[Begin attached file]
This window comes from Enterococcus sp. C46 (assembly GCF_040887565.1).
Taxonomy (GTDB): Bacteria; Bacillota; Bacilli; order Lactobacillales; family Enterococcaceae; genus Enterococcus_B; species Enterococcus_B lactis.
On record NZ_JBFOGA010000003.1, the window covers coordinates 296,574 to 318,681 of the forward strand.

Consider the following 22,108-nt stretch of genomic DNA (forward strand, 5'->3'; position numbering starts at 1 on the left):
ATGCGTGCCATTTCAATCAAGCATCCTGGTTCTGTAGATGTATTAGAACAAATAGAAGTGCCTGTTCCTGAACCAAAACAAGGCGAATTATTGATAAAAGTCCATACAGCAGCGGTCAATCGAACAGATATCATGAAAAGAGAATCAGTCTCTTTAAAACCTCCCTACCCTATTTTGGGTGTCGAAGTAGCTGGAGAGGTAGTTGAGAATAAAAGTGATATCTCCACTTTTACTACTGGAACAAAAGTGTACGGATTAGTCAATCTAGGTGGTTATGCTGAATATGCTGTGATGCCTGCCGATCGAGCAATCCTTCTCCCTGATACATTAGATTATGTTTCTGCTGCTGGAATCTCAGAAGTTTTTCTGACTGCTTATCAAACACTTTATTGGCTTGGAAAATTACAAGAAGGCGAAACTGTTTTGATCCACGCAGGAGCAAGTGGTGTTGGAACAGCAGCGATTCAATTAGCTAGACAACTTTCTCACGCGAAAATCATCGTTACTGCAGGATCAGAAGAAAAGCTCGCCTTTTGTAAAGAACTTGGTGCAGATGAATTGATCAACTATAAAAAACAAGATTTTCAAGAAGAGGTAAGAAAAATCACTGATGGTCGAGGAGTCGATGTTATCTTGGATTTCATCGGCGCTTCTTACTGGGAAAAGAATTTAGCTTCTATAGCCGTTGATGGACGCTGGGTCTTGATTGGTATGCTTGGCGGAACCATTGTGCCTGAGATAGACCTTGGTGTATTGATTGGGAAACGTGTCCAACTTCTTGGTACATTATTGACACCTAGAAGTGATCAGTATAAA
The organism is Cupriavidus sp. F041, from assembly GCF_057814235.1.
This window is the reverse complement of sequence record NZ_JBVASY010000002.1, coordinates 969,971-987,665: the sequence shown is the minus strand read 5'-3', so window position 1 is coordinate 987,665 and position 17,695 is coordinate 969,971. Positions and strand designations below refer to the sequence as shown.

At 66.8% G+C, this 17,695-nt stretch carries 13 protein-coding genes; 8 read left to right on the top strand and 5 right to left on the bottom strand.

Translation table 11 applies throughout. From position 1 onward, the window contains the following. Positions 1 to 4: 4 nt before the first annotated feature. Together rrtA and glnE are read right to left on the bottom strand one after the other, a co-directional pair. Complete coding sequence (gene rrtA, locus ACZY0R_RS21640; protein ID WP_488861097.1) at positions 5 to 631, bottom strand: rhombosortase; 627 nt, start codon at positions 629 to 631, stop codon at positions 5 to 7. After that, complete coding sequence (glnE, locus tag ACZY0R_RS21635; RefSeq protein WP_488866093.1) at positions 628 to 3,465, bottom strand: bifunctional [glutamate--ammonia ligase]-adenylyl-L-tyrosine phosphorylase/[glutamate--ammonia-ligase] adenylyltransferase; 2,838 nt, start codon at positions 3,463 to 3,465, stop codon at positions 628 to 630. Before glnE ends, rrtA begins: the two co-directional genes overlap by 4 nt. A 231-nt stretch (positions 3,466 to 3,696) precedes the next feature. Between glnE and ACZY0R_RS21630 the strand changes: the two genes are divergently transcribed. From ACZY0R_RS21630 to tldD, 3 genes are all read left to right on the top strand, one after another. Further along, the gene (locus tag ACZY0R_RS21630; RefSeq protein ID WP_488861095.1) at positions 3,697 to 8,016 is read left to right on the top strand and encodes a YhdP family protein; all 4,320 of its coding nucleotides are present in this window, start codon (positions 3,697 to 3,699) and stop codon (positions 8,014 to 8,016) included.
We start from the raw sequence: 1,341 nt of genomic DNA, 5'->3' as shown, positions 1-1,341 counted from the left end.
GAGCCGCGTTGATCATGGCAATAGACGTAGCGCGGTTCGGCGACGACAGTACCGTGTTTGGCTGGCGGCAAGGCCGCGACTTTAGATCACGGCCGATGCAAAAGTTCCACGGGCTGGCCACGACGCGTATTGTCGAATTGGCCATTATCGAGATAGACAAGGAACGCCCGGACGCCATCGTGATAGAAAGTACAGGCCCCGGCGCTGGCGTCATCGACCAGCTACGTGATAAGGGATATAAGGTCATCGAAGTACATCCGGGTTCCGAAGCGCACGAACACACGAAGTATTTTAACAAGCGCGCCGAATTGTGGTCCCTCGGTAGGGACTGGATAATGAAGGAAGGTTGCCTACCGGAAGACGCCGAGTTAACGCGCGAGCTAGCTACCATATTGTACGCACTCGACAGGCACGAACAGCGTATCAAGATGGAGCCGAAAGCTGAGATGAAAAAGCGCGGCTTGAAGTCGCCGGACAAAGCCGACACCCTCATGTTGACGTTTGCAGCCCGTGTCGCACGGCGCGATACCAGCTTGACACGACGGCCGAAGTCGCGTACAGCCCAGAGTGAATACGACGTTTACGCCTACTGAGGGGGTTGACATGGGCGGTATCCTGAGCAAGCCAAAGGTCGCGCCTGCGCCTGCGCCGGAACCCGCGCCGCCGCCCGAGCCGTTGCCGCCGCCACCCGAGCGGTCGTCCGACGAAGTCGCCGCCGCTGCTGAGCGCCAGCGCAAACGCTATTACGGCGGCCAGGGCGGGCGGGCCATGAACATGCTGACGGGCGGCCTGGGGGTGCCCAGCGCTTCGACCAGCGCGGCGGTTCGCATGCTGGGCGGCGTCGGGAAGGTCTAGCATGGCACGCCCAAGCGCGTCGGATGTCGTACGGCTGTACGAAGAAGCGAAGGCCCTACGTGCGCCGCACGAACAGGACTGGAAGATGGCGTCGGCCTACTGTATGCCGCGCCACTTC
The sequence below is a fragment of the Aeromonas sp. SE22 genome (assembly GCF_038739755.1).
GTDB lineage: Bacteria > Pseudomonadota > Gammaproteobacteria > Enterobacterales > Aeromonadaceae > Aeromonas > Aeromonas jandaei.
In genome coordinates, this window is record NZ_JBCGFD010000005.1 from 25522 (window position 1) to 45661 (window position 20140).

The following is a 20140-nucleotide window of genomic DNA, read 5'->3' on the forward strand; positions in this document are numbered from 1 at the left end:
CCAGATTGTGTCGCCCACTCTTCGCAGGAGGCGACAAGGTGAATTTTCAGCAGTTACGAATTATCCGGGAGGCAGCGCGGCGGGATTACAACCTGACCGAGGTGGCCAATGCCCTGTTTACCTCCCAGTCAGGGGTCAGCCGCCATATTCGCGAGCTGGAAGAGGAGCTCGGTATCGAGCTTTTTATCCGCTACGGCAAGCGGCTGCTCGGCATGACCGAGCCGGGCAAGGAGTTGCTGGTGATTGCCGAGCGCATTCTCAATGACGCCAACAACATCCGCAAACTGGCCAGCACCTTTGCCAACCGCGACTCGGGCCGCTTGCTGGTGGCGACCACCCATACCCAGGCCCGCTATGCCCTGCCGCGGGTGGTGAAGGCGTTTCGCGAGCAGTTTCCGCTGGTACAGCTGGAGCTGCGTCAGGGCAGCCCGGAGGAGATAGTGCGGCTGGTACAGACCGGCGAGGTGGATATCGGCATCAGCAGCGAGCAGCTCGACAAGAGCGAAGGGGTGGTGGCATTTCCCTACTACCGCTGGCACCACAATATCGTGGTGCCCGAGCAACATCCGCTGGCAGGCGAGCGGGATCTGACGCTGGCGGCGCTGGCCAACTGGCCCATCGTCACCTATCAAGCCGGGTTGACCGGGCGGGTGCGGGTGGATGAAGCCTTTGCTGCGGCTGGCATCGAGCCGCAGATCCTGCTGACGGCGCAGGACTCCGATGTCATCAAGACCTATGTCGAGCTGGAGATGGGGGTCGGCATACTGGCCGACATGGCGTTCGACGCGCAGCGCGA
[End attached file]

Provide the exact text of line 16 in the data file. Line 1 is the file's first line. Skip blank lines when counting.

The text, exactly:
CCAGATTGTGTCGCCCACTCTTCGCAGGAGGCGACAAGGTGAATTTTCAGCAGTTACGAATTATCCGGGAGGCAGCGCGGCGGGATTACAACCTGACCGAGGTGGCCAATGCCCTGTTTACCTCCCAGTCAGGGGTCAGCCGCCATATTCGCGAGCTGGAAGAGGAGCTCGGTATCGAGCTTTTTATCCGCTACGGCAAGCGGCTGCTCGGCATGACCGAGCCGGGCAAGGAGTTGCTGGTGATTGCCGAGCGCATTCTCAATGACGCCAACAACATCCGCAAACTGGCCAGCACCTTTGCCAACCGCGACTCGGGCCGCTTGCTGGTGGCGACCACCCATACCCAGGCCCGCTATGCCCTGCCGCGGGTGGTGAAGGCGTTTCGCGAGCAGTTTCCGCTGGTACAGCTGGAGCTGCGTCAGGGCAGCCCGGAGGAGATAGTGCGGCTGGTACAGACCGGCGAGGTGGATATCGGCATCAGCAGCGAGCAGCTCGACAAGAGCGAAGGGGTGGTGGCATTTCCCTACTACCGCTGGCACCACAATATCGTGGTGCCCGAGCAACATCCGCTGGCAGGCGAGCGGGATCTGACGCTGGCGGCGCTGGCCAACTGGCCCATCGTCACCTATCAAGCCGGGTTGACCGGGCGGGTGCGGGTGGATGAAGCCTTTGCTGCGGCTGGCATCGAGCCGCAGATCCTGCTGACGGCGCAGGACTCCGATGTCATCAAGACCTATGTCGAGCTGGAGATGGGGGTCGGCATACTGGCCGACATGGCGTTCGACGCGCAGCGCGA